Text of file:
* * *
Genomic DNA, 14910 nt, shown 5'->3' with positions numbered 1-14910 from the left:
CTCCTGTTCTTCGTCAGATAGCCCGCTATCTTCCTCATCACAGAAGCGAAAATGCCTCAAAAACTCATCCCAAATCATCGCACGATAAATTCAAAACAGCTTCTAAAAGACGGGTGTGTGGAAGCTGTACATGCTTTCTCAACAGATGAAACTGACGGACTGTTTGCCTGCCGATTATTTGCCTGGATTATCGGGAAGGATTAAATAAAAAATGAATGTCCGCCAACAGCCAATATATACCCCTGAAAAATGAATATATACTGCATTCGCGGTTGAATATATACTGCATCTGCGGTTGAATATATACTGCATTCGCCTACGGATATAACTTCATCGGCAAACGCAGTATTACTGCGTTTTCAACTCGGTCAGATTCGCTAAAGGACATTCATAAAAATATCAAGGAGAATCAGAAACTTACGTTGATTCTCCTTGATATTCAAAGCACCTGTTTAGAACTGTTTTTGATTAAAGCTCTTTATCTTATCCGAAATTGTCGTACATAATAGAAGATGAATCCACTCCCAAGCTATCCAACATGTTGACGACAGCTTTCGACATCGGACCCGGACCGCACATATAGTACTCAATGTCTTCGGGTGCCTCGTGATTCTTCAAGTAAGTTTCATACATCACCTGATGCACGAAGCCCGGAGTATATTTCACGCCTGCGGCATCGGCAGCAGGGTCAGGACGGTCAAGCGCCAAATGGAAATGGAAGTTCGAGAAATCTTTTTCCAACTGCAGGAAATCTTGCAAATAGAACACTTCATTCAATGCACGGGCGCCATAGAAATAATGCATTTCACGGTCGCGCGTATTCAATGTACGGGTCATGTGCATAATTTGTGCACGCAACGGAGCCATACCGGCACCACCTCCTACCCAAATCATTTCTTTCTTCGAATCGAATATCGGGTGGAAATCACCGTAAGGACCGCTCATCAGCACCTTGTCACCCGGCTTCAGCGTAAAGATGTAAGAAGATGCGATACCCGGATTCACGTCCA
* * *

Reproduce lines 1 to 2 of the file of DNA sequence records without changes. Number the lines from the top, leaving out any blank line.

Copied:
Genomic DNA, 14910 nt, shown 5'->3' with positions numbered 1-14910 from the left:
CTCCTGTTCTTCGTCAGATAGCCCGCTATCTTCCTCATCACAGAAGCGAAAATGCCTCAAAAACTCATCCCAAATCATCGCACGATAAATTCAAAACAGCTTCTAAAAGACGGGTGTGTGGAAGCTGTACATGCTTTCTCAACAGATGAAACTGACGGACTGTTTGCCTGCCGATTATTTGCCTGGATTATCGGGAAGGATTAAATAAAAAATGAATGTCCGCCAACAGCCAATATATACCCCTGAAAAATGAATATATACTGCATTCGCGGTTGAATATATACTGCATCTGCGGTTGAATATATACTGCATTCGCCTACGGATATAACTTCATCGGCAAACGCAGTATTACTGCGTTTTCAACTCGGTCAGATTCGCTAAAGGACATTCATAAAAATATCAAGGAGAATCAGAAACTTACGTTGATTCTCCTTGATATTCAAAGCACCTGTTTAGAACTGTTTTTGATTAAAGCTCTTTATCTTATCCGAAATTGTCGTACATAATAGAAGATGAATCCACTCCCAAGCTATCCAACATGTTGACGACAGCTTTCGACATCGGACCCGGACCGCACATATAGTACTCAATGTCTTCGGGTGCCTCGTGATTCTTCAAGTAAGTTTCATACATCACCTGATGCACGAAGCCCGGAGTATATTTCACGCCTGCGGCATCGGCAGCAGGGTCAGGACGGTCAAGCGCCAAATGGAAATGGAAGTTCGAGAAATCTTTTTCCAACTGCAGGAAATCTTGCAAATAGAACACTTCATTCAATGCACGGGCGCCATAGAAATAATGCATTTCACGGTCGCGCGTATTCAATGTACGGGTCATGTGCATAATTTGTGCACGCAACGGAGCCATACCGGCACCACCTCCTACCCAAATCATTTCTTTCTTCGAATCGAATATCGGGTGGAAATCACCGTAAGGACCGCTCATCAGCACCTTGTCACCCGGCTTCAGCGTAAAGATGTAAGAAGATGCGATACCCGGATTCACGTCCA